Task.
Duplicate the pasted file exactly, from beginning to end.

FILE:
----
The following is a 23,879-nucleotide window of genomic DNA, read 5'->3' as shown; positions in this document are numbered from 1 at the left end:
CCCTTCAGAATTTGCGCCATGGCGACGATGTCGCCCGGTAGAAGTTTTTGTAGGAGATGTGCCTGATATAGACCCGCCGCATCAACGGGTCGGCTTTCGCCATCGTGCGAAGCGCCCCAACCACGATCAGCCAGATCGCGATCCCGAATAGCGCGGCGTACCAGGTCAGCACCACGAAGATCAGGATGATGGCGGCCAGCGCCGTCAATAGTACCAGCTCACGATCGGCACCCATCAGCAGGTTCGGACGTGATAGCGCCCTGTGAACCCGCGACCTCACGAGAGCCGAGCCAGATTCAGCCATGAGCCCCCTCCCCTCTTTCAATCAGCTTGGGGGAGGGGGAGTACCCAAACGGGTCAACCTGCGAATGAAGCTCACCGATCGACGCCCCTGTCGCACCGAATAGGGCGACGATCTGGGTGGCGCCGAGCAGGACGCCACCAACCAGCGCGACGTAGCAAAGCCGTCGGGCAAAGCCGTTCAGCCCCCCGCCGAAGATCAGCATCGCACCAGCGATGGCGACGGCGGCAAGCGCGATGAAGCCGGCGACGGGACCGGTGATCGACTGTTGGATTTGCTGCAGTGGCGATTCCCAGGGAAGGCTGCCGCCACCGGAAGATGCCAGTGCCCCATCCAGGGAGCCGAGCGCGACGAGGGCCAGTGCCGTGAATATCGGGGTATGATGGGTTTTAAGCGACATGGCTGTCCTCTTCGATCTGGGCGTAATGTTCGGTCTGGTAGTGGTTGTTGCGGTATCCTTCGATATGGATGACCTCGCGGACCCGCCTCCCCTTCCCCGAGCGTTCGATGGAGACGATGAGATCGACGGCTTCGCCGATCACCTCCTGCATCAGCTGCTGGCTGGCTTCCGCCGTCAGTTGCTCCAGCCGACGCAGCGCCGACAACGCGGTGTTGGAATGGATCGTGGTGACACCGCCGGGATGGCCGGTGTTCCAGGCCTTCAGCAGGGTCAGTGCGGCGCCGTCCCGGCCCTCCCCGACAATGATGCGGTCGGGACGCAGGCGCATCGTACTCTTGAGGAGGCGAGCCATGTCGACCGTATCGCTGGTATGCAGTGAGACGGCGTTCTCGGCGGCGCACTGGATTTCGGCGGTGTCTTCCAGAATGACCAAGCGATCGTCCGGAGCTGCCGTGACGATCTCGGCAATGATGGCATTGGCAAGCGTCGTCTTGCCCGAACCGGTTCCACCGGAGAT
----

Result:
The following is a 23,879-nucleotide window of genomic DNA, read 5'->3' as shown; positions in this document are numbered from 1 at the left end:
CCCTTCAGAATTTGCGCCATGGCGACGATGTCGCCCGGTAGAAGTTTTTGTAGGAGATGTGCCTGATATAGACCCGCCGCATCAACGGGTCGGCTTTCGCCATCGTGCGAAGCGCCCCAACCACGATCAGCCAGATCGCGATCCCGAATAGCGCGGCGTACCAGGTCAGCACCACGAAGATCAGGATGATGGCGGCCAGCGCCGTCAATAGTACCAGCTCACGATCGGCACCCATCAGCAGGTTCGGACGTGATAGCGCCCTGTGAACCCGCGACCTCACGAGAGCCGAGCCAGATTCAGCCATGAGCCCCCTCCCCTCTTTCAATCAGCTTGGGGGAGGGGGAGTACCCAAACGGGTCAACCTGCGAATGAAGCTCACCGATCGACGCCCCTGTCGCACCGAATAGGGCGACGATCTGGGTGGCGCCGAGCAGGACGCCACCAACCAGCGCGACGTAGCAAAGCCGTCGGGCAAAGCCGTTCAGCCCCCCGCCGAAGATCAGCATCGCACCAGCGATGGCGACGGCGGCAAGCGCGATGAAGCCGGCGACGGGACCGGTGATCGACTGTTGGATTTGCTGCAGTGGCGATTCCCAGGGAAGGCTGCCGCCACCGGAAGATGCCAGTGCCCCATCCAGGGAGCCGAGCGCGACGAGGGCCAGTGCCGTGAATATCGGGGTATGATGGGTTTTAAGCGACATGGCTGTCCTCTTCGATCTGGGCGTAATGTTCGGTCTGGTAGTGGTTGTTGCGGTATCCTTCGATATGGATGACCTCGCGGACCCGCCTCCCCTTCCCCGAGCGTTCGATGGAGACGATGAGATCGACGGCTTCGCCGATCACCTCCTGCATCAGCTGCTGGCTGGCTTCCGCCGTCAGTTGCTCCAGCCGACGCAGCGCCGACAACGCGGTGTTGGAATGGATCGTGGTGACACCGCCGGGATGGCCGGTGTTCCAGGCCTTCAGCAGGGTCAGTGCGGCGCCGTCCCGGCCCTCCCCGACAATGATGCGGTCGGGACGCAGGCGCATCGTACTCTTGAGGAGGCGAGCCATGTCGACCGTATCGCTGGTATGCAGTGAGACGGCGTTCTCGGCGGCGCACTGGATTTCGGCGGTGTCTTCCAGAATGACCAAGCGATCGTCCGGAGCTGCCGTGACGATCTCGGCAATGATGGCATTGGCAAGCGTCGTCTTGCCCGAACCGGTTCCACCGGAGAT